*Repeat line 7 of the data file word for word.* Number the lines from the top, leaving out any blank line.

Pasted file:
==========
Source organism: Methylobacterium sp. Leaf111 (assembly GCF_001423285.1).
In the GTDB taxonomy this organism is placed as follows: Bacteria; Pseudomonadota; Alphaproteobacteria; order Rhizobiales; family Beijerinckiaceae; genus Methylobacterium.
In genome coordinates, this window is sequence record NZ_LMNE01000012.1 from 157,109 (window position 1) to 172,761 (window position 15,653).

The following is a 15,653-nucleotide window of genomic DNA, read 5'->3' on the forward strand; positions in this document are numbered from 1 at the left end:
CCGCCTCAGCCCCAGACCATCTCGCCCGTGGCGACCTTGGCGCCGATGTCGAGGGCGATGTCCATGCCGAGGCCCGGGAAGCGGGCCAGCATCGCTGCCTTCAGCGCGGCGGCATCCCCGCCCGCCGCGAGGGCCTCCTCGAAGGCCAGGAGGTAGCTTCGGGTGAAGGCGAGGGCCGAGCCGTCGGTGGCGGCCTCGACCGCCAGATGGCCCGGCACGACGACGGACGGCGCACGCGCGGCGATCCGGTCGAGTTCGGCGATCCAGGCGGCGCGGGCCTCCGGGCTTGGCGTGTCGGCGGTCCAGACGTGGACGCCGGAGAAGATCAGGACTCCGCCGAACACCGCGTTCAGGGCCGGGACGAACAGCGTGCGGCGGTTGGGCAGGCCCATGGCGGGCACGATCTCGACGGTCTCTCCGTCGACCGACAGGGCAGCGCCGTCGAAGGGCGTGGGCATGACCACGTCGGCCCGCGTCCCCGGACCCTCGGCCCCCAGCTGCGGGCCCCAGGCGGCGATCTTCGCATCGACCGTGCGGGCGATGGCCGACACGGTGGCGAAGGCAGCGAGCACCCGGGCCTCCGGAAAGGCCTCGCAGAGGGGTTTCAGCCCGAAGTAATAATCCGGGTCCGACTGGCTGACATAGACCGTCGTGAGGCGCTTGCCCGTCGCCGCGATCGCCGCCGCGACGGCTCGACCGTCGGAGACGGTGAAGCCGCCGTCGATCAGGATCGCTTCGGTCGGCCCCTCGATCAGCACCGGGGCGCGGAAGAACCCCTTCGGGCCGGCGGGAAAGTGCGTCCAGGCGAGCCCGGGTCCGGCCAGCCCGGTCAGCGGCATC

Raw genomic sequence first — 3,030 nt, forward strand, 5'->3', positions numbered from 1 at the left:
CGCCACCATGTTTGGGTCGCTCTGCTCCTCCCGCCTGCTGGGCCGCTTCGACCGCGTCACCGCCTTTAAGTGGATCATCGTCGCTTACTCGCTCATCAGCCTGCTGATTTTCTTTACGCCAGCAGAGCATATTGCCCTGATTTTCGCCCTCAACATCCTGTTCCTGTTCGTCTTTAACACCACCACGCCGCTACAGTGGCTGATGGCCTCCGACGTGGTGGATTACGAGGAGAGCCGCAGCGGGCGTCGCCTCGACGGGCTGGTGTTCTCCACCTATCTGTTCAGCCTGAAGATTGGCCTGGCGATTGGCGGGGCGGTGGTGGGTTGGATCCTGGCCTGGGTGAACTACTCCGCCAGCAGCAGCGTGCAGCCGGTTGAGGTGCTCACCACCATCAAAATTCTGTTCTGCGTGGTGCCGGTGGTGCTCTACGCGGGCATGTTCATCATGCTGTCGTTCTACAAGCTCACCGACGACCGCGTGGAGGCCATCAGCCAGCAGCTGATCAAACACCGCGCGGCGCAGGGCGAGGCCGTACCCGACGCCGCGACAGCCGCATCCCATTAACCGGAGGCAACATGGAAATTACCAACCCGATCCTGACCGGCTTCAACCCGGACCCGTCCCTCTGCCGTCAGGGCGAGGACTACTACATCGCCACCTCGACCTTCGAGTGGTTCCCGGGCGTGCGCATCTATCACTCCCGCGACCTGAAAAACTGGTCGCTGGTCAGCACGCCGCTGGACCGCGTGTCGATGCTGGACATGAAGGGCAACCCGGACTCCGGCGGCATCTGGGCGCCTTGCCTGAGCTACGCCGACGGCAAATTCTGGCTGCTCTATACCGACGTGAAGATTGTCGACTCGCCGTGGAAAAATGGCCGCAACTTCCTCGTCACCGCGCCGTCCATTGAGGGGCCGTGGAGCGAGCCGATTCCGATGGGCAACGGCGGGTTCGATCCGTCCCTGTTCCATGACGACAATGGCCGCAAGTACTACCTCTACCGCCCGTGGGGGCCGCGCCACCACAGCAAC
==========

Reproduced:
CGCCACCATGTTTGGGTCGCTCTGCTCCTCCCGCCTGCTGGGCCGCTTCGACCGCGTCACCGCCTTTAAGTGGATCATCGTCGCTTACTCGCTCATCAGCCTGCTGATTTTCTTTACGCCAGCAGAGCATATTGCCCTGATTTTCGCCCTCAACATCCTGTTCCTGTTCGTCTTTAACACCACCACGCCGCTACAGTGGCTGATGGCCTCCGACGTGGTGGATTACGAGGAGAGCCGCAGCGGGCGTCGCCTCGACGGGCTGGTGTTCTCCACCTATCTGTTCAGCCTGAAGATTGGCCTGGCGATTGGCGGGGCGGTGGTGGGTTGGATCCTGGCCTGGGTGAACTACTCCGCCAGCAGCAGCGTGCAGCCGGTTGAGGTGCTCACCACCATCAAAATTCTGTTCTGCGTGGTGCCGGTGGTGCTCTACGCGGGCATGTTCATCATGCTGTCGTTCTACAAGCTCACCGACGACCGCGTGGAGGCCATCAGCCAGCAGCTGATCAAACACCGCGCGGCGCAGGGCGAGGCCGTACCCGACGCCGCGACAGCCGCATCCCATTAACCGGAGGCAACATGGAAATTACCAACCCGATCCTGACCGGCTTCAACCCGGACCCGTCCCTCTGCCGTCAGGGCGAGGACTACTACATCGCCACCTCGACCTTCGAGTGGTTCCCGGGCGTGCGCATCTATCACTCCCGCGACCTGAAAAACTGGTCGCTGGTCAGCACGCCGCTGGACCGCGTGTCGATGCTGGACATGAAGGGCAACCCGGACTCCGGCGGCATCTGGGCGCCTTGCCTGAGCTACGCCGACGGCAAATTCTGGCTGCTCTATACCGACGTGAAGATTGTCGACTCGCCGTGGAAAAATGGCCGCAACTTCCTCGTCACCGCGCCGTCCATTGAGGGGCCGTGGAGCGAGCCGATTCCGATGGGCAACGGCGGGTTCGATCCGTCCCTGTTCCATGACGACAATGGCCGCAAGTACTACCTCTACCGCCCGTGGGGGCCGCGCCACCACAGCAAC